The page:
Her focus paid off. After graduating from CSS with a BFA in Traditional Animation she landed a job as a storyboard artist for a local company that shot live action videos. There were not many storyboard artist openings in Detroit at the time so when that job ended Christina faced another fork in the road. The jobs that she craved were way out West, so should she relocate or stick around?
By this time, she had met Ben Halstead (now her husband), a talented artist and a fellow CCS graduate. He had similar aspirations and so they loaded up a small car and set off for Glendale, confident that jobs in the creative industry awaited them in California. Upon arrival, they found an affordable place to live and Christina took a retail sales job at GameStop to have some money flowing in. Ben had skills as an animator and upon discovering Toon Boom Harmony a few months later at the CTN show in Burbank, they decided they would teach themselves how to use it. They consumed every Harmony tutorial and video available in marathon sessions that lasted into the night, as well as teaching each other animation techniques that they had individually worked out. Christina mastered not only the drawing and timing tools, she went deep into rigging and learned the intricacies of cut-out style animation.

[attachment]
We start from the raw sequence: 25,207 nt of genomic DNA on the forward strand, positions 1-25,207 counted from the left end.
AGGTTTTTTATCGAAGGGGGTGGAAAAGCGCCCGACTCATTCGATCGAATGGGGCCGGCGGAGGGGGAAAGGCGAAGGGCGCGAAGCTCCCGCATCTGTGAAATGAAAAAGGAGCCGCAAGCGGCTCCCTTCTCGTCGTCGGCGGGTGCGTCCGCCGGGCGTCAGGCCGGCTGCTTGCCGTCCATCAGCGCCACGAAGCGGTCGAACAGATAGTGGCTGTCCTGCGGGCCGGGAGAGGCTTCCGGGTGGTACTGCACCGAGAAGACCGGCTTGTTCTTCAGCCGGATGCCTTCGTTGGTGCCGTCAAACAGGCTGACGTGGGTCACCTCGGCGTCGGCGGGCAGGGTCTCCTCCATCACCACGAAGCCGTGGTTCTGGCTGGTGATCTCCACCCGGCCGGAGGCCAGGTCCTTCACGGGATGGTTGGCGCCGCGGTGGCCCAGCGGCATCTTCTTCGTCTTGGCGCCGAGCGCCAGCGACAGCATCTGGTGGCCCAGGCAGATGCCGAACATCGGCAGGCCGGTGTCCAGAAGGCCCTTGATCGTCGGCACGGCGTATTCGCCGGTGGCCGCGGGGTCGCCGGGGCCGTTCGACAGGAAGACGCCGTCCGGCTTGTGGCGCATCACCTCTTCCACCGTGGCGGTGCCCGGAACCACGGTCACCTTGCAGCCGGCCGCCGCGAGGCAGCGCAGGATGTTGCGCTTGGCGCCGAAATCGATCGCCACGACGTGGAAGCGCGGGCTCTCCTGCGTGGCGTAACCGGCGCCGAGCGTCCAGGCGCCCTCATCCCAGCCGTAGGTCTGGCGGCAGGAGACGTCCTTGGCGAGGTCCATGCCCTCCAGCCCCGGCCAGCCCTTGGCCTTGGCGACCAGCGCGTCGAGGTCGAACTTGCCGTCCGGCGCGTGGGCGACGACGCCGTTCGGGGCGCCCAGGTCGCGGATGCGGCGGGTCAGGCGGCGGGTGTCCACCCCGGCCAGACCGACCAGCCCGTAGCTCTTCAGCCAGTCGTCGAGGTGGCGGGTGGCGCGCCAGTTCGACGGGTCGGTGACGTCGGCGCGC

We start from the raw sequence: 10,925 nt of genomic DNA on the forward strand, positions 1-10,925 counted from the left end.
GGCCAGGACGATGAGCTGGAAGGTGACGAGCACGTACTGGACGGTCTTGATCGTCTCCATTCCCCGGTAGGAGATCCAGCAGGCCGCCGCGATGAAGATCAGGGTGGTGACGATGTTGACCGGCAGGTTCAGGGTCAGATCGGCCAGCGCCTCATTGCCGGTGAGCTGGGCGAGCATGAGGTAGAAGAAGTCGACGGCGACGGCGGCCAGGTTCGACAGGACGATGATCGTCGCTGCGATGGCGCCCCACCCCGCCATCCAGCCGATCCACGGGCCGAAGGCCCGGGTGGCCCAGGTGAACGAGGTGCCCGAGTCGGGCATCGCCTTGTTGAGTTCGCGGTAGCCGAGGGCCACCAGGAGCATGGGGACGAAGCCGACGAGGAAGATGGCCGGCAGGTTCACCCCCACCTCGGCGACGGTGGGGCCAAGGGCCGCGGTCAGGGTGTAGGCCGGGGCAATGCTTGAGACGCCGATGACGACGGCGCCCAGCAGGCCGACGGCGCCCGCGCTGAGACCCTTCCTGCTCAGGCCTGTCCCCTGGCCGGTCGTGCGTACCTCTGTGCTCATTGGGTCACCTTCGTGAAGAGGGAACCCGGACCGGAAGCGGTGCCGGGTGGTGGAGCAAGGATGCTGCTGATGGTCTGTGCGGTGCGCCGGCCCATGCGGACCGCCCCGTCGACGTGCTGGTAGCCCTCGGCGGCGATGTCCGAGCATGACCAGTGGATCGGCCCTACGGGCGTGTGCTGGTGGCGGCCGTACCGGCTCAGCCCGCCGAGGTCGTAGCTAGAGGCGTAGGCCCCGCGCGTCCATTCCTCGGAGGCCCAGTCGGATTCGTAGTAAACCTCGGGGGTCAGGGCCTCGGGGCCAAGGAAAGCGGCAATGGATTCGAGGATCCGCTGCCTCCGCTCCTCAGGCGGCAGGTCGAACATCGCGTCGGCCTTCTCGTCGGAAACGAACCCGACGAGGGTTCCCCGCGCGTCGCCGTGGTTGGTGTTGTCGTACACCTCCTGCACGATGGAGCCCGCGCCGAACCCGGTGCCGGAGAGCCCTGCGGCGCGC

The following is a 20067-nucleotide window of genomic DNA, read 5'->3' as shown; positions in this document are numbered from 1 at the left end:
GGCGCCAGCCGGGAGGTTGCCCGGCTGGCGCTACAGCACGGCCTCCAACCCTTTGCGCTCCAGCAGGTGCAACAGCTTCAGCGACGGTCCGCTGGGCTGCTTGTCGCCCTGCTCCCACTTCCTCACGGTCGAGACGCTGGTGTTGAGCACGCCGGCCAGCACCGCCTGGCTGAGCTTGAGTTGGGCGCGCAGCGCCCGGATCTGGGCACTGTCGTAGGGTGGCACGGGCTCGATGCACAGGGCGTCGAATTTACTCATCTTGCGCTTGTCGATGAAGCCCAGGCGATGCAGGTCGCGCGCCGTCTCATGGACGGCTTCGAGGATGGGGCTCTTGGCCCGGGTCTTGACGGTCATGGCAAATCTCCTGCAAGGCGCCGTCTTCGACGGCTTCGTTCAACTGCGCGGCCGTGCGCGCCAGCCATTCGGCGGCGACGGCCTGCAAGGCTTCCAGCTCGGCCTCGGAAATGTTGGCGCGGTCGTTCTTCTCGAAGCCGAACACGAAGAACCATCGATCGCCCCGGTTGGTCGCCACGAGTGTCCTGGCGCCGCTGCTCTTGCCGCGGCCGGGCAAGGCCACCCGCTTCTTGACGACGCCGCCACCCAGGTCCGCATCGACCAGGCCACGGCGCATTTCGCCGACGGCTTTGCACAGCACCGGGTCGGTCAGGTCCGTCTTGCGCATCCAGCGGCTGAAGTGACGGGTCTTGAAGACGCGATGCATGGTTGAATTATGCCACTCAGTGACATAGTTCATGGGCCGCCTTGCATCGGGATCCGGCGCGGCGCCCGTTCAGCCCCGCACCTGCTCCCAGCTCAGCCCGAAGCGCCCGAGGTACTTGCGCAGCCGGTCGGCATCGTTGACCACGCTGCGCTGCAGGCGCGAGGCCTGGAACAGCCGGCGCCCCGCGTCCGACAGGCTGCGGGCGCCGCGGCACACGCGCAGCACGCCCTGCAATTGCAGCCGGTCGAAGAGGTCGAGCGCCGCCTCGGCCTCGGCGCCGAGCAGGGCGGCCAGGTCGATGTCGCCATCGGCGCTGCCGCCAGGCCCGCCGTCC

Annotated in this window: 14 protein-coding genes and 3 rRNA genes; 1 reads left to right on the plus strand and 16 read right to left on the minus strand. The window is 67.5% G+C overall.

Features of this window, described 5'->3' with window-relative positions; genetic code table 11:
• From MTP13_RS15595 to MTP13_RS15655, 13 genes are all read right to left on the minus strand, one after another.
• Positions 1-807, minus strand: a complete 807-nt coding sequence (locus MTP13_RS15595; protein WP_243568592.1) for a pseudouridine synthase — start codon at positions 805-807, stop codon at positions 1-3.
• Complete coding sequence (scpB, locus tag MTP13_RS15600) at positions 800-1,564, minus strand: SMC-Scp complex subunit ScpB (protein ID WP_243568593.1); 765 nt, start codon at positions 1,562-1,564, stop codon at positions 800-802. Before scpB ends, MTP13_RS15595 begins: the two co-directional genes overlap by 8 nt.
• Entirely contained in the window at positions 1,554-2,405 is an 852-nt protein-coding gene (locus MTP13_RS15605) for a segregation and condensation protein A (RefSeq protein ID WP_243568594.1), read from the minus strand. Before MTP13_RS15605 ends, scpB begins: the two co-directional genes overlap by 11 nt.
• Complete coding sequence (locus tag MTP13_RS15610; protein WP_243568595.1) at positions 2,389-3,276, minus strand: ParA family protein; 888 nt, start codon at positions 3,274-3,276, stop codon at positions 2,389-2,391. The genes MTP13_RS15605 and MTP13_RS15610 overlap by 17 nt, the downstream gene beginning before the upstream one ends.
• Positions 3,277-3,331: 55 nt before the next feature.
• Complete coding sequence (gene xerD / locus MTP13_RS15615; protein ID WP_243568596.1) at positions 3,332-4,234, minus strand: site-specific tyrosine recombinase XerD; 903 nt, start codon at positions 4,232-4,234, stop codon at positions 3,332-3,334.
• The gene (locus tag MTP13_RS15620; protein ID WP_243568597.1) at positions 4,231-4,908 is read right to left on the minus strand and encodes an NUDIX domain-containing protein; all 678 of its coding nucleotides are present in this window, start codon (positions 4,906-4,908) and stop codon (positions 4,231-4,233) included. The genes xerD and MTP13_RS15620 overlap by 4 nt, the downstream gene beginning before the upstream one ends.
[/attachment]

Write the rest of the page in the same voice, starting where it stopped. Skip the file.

Ever since they arrived in California, Christina and Ben kept in touch with other CSS alumni in the area and attended every animation industry event they could find. Christina kept her artistic chops up by doing paid commissions to create artwork that she got online. It was not long before they were contacted by an indie game developer who wanted help in making a 2D side-scroller based on a new Harmony pipeline that fed assets directly into the Unity game engine. When Toon Boom helped the developer with some funding, Ben got the greenlight to build the artwork in Harmony. It was an important milestone for Christina too. She developed her first game character --inspired by a dragonfly --- for the demonstration game called Wishfall. The game was a labor of love and featured well-crafted cut-out rigs, lush fantasy backgrounds and entertaining gameplay.